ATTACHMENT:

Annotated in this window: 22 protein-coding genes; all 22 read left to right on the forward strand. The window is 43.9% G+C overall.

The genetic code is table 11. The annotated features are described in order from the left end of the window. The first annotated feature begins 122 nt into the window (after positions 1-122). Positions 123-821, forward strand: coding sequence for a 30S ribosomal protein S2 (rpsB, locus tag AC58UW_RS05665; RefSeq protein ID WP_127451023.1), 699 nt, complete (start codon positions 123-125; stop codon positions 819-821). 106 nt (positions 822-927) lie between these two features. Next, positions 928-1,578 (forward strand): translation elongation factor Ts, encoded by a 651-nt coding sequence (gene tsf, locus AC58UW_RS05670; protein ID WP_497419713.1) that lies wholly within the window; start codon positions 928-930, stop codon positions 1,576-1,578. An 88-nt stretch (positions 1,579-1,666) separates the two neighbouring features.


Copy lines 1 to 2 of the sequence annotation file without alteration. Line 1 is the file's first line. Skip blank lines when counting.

Annotated in this window: 22 protein-coding genes; all 22 read left to right on the forward strand. The window is 43.9% G+C overall.

The genetic code is table 11. The annotated features are described in order from the left end of the window. The first annotated feature begins 122 nt into the window (after positions 1-122). Positions 123-821, forward strand: coding sequence for a 30S ribosomal protein S2 (rpsB, locus tag AC58UW_RS05665; RefSeq protein ID WP_127451023.1), 699 nt, complete (start codon positions 123-125; stop codon positions 819-821). 106 nt (positions 822-927) lie between these two features. Next, positions 928-1,578 (forward strand): translation elongation factor Ts, encoded by a 651-nt coding sequence (gene tsf, locus AC58UW_RS05670; protein ID WP_497419713.1) that lies wholly within the window; start codon positions 928-930, stop codon positions 1,576-1,578. An 88-nt stretch (positions 1,579-1,666) separates the two neighbouring features.